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1.  Emergency treatment of complicated incisional hernias: a case study 
The emergency treatment of incisional hernias is infrequent but it can be complicated with strangulation or obstruction and in some cases the surgical approach may also include an intestinal resection with the possibility of peritoneal contamination. Our study aims at reporting our experience in the emergency treatment of complicated incisional hernias.
Since January 1999 till July 2008, 89 patients (55 males and 34 females) were treated for complicated incisional hernias in emergency. The patients were divided in two groups: Group I consisting of 33 patients that were treated with prosthesis apposition and Group II, consisting of 56 patients that were treated by performing a direct abdominal wall muscles suture.
All the patients underwent a 6-month follow up; we noticed 9 recurrences (9/56, 16%) in the patients treated with direct abdominal wall muscles suture and 1 recurrence (1/33, 3%) in the group of patients treated with the prosthesis apposition.
According to our experience, the emergency treatment of complicated incisional hernias through prosthesis apposition is always feasible and ensures less post-operative complications (16% vs 21,2%) and recurrences (3% vs 16%) compared to the patients treated with direct muscular suture.
PMCID: PMC2803163  PMID: 20017950
2.  Virtual colonoscopy in stenosing colorectal cancer 
Between 5 and 10% of the patients undergoing a colonoscopy cannot have a complete procedure mainly due to stenosing neoplastic lesion of rectum or distal colon. Nevertheless the elective surgical treatment concerning the stenosis is to be performed after the pre-operative assessment of the colonic segments upstream the cancer.
The aim of this study is to illustrate our experience with the Computed Tomographic Colonography (CTC) for the pre-operative assessment of the entire colon in the patients with stenosing colorectal cancers.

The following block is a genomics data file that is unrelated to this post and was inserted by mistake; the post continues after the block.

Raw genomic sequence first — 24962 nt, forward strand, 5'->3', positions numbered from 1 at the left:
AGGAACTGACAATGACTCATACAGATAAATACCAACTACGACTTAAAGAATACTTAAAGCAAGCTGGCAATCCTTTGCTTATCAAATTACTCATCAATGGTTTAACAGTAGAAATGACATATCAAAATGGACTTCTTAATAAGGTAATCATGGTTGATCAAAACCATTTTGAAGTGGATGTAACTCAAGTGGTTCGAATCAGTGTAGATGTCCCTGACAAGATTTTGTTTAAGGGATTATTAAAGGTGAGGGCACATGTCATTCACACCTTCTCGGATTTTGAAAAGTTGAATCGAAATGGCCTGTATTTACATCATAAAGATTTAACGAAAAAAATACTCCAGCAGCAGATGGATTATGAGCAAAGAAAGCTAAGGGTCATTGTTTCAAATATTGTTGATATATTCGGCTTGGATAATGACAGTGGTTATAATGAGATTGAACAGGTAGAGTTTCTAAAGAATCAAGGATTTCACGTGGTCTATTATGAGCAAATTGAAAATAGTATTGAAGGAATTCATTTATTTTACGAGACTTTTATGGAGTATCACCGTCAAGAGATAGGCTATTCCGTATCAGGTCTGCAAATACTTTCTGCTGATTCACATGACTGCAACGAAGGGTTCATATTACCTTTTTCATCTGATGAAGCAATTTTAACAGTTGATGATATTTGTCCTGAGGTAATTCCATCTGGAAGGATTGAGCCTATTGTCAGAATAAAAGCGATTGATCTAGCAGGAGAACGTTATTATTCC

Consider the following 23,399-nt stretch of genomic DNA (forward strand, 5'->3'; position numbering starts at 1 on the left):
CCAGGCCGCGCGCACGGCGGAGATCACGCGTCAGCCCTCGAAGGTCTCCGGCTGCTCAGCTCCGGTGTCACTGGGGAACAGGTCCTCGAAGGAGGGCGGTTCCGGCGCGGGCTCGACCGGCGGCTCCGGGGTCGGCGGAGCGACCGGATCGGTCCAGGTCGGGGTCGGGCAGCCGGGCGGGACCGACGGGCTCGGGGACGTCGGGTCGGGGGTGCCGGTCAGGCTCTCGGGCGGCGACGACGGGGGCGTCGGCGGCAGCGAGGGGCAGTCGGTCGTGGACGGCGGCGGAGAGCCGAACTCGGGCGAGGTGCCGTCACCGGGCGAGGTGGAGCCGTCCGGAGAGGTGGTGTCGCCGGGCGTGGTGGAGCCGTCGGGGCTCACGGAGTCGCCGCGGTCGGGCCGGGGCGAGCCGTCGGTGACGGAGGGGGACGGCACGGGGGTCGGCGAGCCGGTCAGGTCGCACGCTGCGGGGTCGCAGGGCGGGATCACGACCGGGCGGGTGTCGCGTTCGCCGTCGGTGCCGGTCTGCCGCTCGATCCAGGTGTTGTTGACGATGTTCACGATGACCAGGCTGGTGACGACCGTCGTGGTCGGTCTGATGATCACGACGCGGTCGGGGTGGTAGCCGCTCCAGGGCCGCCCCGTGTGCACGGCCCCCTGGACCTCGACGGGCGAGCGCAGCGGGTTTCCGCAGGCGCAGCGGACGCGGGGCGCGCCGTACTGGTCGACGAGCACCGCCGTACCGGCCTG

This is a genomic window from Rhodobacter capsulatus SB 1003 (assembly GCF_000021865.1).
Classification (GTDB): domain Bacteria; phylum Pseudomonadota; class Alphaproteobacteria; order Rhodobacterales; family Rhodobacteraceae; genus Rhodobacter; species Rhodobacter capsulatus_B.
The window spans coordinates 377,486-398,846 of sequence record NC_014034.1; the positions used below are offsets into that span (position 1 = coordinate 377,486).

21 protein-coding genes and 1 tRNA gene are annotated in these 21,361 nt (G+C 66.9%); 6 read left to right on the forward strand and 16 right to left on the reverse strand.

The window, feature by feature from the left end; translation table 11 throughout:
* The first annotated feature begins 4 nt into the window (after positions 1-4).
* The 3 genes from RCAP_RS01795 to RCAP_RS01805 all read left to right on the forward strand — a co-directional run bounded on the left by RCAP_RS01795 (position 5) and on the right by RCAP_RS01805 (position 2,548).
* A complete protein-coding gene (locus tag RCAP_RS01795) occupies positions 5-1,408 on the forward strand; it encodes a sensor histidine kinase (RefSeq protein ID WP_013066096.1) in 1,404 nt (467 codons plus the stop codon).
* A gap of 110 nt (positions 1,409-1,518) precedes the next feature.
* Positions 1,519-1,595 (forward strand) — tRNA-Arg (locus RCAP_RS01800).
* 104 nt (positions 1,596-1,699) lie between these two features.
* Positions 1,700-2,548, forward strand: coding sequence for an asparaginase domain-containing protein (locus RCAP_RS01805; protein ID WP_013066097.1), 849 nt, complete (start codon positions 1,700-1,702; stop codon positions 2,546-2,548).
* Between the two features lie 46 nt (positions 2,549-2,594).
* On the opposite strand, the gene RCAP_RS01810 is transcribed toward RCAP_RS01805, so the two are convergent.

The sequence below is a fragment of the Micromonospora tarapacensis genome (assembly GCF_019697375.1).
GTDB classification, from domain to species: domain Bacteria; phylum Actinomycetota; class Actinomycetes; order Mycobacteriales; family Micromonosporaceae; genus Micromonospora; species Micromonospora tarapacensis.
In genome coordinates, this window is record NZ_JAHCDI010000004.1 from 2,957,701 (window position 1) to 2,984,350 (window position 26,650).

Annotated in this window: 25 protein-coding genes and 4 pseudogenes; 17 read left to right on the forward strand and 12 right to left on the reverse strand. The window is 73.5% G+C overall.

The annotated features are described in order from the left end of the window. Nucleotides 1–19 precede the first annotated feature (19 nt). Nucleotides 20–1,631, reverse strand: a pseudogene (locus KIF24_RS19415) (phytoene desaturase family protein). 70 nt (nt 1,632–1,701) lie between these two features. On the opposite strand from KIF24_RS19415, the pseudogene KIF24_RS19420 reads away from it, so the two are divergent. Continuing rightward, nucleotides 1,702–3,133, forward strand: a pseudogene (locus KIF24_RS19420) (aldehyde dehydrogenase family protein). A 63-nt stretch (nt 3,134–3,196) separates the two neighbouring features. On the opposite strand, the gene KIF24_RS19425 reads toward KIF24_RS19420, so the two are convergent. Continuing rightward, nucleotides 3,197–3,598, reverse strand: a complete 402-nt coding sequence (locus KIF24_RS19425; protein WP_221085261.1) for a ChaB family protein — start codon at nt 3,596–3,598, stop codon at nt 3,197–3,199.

From January 2005 till March 2009, we observed and treated surgically 43 patients with stenosing colorectal neoplastic lesions. All patients did not tolerate the pre-operative colonoscopy. For this reason they underwent a pre-operative CTC in order to have a complete assessment of the entire colon. All patients underwent a follow-up colonoscopy 3 months after the surgical treatment. The CTC results were compared with both macroscopic examination of the specimen and the follow-up coloscopy.
The pre-operative CTC showed four synchronous lesions in four patients (9.3% of the cases). The macroscopic examination of the specimen revealed three small sessile polyps (3 - 4 mm in diameter) missed in the pre-operative assessment near the stenosing colorectal cancer. The follow-up colonoscopy showed four additional sessile polyps with a diameter between 3 - 11 mm in three patients.
Our experience shows that CTC has a sensitivity of 83,7%.
In patients with stenosing colonic lesions, CTC allows to assess the entire colon pre-operatively avoiding the need of an intraoperative colonoscopy. More synchronous lesions are detected and treated at the time of the elective surgery for the stenosing cancer avoiding further surgery later on.
PMCID: PMC2777911  PMID: 19900286

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